Girls of Paper and Fire by Natasha Ngan is a Malaysian-Chinese, young adult fantasy novel that I picked up because the hype intrigued me enough to look it up at my local library. I must confess that I wasn’t expecting to like this novel at all as my experience with hyped YA fantasy hasn’t been great on average. The last one I picked up that I became super excited about ended up having dick for fantasy and world-building. However, with that said, Girls of Paper and Fire fucking blew my bleeding mind.
The story follows a young adolescent named Lei who is ripped away from her family for the Emperor, who then decides that he wants her for his concubine based on her unique beatific traits. Once she arrives at the palace, she starts to question the practises that formulate the identity of the kingdom, recognising that the only way she’ll obtain her freedom is by lighting the world on fire.
I honestly have no idea how to talk about this book because every instinct in my body just wants to scream with amazement. Fantasy is one of my favourite genres and I tend to gauge the quality of fantasy narratives based on the care that is given to world-building and formulating a realm that is crucial to the genre. Girls of Paper and Fire has stunning world-building and fantasy elements that are threaded with colourfully lush and radiant cultural influences, so much so that I felt my eyes widen at certain points and my lips spread in a grin of pure delight. The book blew my fucking mind with how magically it was crafted, even though the air and tone of it can be dark in nature.
The mesmerising world that Ngan has created isn’t only there to be a mentally visual aesthetic. It’s a voice all its own, a personal commentary on how even oppression can be dressed and dolled up to become something to envy, hiding all of the ugliness and hatred deep within layers and layers of velvet royalty. Fighting hatred is far more difficult when you can’t discern the line that separates such poisonous beliefs and practises from those that people grow to identify comfort and security with. Why fight a thing when it’s familiar and manageable?
I’ve been on the receiving end of hate my entire fucking life to the point where I have learned to manage my feelings because it’s such an everyday circumstance versus talking about how it harms me. But does that make it okay? Does it make me feel less human and less worthy as an individual whenever I’m confronted with it? Fuck no. That’s when I realised that it was time to stand up and use this voice that has been buried beneath the dust of fear and anxiety. I don’t like confrontations, but I will not sit idly by on my ass and let someone dehumanise me simply for being brown-skinned or having a separate belief system than them.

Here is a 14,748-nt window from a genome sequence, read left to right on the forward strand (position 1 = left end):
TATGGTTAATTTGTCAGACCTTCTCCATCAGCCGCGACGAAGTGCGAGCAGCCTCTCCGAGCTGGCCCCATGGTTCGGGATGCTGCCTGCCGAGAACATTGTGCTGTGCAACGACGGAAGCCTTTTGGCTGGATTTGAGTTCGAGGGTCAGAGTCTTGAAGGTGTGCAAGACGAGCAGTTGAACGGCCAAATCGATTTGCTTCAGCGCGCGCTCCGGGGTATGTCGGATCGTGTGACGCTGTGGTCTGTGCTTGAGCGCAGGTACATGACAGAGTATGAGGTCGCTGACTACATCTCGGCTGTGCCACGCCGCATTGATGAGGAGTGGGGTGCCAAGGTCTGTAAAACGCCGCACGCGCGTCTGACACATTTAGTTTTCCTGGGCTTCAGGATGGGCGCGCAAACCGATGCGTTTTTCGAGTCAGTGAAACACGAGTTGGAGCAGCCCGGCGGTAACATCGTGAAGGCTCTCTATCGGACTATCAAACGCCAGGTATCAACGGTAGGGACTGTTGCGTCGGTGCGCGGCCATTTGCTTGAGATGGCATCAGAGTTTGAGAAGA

That is what Girls of Paper and Fire is about, and still so much more, and that universe is used to help tell the stories and express the deep-rooted motifs surrounding the need and importance of fighting oppression and the necessity for intersectional feminism in a way that is brilliantly accessible, heart-touching, and fiercely unforgiving.
If you don’t care much for environments and atmospheres in your fantasy narratives, then how about political intrigue? As I’ve mentioned above, you have an Emperor who, based off the synopsis, sees something he wants and takes it, with total disregard for everything else surrounding that person or thing he desires. Women especially are viewed as weak creatures whose sole purpose is to be a breeding bot for others. You can see this clearly more in the higher statuses of wealth and glamour than the poorer castes. I found the intricate examination of gender roles to be reminiscent of the current climate in Asian societies. Nearly every Asian culture has a perception of females that is low and degrading. Women can’t be this or that and their only role is to cook, clean, and procreate, so to speak. There is no equality there.